6. What has been one of the most valuable things you have done for the business?
    • Without going back to hiring, which I think is the number one thing. Having a top-notch team pays off in a lot of ways that people don’t really think about. 1) You have a wonderful culture and you can be more productive. But it also means it’s easier to recruit more good talent. It’s the people that really matter at these companies, because what we’re doing is a tough map ahead. From the product standpoint, we made a very challenging decision as an early stage company to forgo the traditional advice to build a minimum viable product, get it out there on the market, see what happens and iterate. In some ways we did that in that we tested heavily and iterated. But we didn’t go live with a product that was really on the minimum side. That seems to have paid off, though it was risky because we had slower growth initially.
  7. Do you have a mentor?
    • I have several. And that’s been key to my growth as CEO. I have a mentor who means everything to me and to Thanx who I met at Stanford Business School. He gave the advice to stay the course several times throughout the course of Thanx.
  8. Do you have a tip or tool you can share? Something you’re loving right now?
    • The number one thing that I have had to come exceptional at is email management. The volume of email is mind blowing. So I’ve cobbled together a set of really useful email tricks to help it become manageable. I use Boomerang for Gmail, Sane Inbox, and HubSpot’s Sidekick plugin. I also use a feature called Inbox Pause made by the people behind Boomerang. The other email hack is to turn off my email when I’m not engaging with it and I block out time on my calendar to plow through email.
  9. How can people connect with you?

Twitter: @zgoldstein and @thanxinc

In lieu of this week’s Biz Hack, I wanted to have a moment of gratitude. This past year in SuccessLab has been an incredibly fun, motivating, inspiring, and uplifting one. I’m so grateful for the connection that have been formed as a result of our mastermind groups. It’s also been amazing to watch the growth and transformation many of the SuccessLabrs (myself included) have experienced. This journey has been a bit unexpected…it started last year with one mastermind group and has grown into multiple groups, a podcast and has piqued the interest of entrepreneurs from across the world simply looking for support.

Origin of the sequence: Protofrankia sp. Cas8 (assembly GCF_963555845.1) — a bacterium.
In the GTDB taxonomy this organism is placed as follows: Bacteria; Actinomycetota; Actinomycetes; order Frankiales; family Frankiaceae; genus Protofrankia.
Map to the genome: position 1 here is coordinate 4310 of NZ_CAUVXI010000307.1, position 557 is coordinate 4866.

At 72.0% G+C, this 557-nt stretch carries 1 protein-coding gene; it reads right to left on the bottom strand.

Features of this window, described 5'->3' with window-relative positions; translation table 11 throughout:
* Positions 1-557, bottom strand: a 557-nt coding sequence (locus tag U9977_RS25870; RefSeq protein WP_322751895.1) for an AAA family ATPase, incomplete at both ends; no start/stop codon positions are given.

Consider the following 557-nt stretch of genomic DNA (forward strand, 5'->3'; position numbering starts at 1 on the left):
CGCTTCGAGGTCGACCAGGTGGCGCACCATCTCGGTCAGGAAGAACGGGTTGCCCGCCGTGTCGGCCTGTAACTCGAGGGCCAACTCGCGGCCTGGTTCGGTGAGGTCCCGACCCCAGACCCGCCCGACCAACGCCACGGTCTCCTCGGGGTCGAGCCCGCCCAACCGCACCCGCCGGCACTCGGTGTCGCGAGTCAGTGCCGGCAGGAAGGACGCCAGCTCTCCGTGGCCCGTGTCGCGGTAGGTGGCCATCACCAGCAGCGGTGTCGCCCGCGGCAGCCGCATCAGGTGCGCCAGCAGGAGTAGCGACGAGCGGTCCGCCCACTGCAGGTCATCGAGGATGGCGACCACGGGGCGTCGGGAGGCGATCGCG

To my fellow SuccessLabrs: thank you for all of the support, input, motivation and guidance. You’ve become my trusted advisory board and for that I’m tremendously grateful.  

To the amazing people who’ve let me interview them for the podcast: thank you for being so willing to share your time, knowledge and story. It’s helped other entrepreneurs around the globe. 

Those who’ve supported SuccessLab and the podcast: Thank you for helping to spread the word about the podcast, and for providing invaluable feedback and suggestions. It continues to make the podcast better and better…well hopefully.

Action Items: This week’s action item is a simple one…find one thing, along your entrepreneurial journey, you are grateful for. Write it down either just for your eyes to see, or better yet, write a blog post about it or share it via Twitter. Refer back to this often. 

Quote of the week: “Persistence can change failure into extraordinary achievement.” ~ Marv Levy

Next week we’re in The Lab with the founder and executive editor of Design Milk, Jaime Derringer. She has grown Design Milk (and Dog Milk) from a blog to a globally recognized authority site on all things design. We talk about how she grew the traffic and how she manages it all. Don’t miss that one. If you need ideas for DIY Christmas trees, there’s a really cool post on the Design Milk site right now. 

Have a happy, delicious and safe Thanksgiving! Give gratitude and take some time off! Cheers everyone!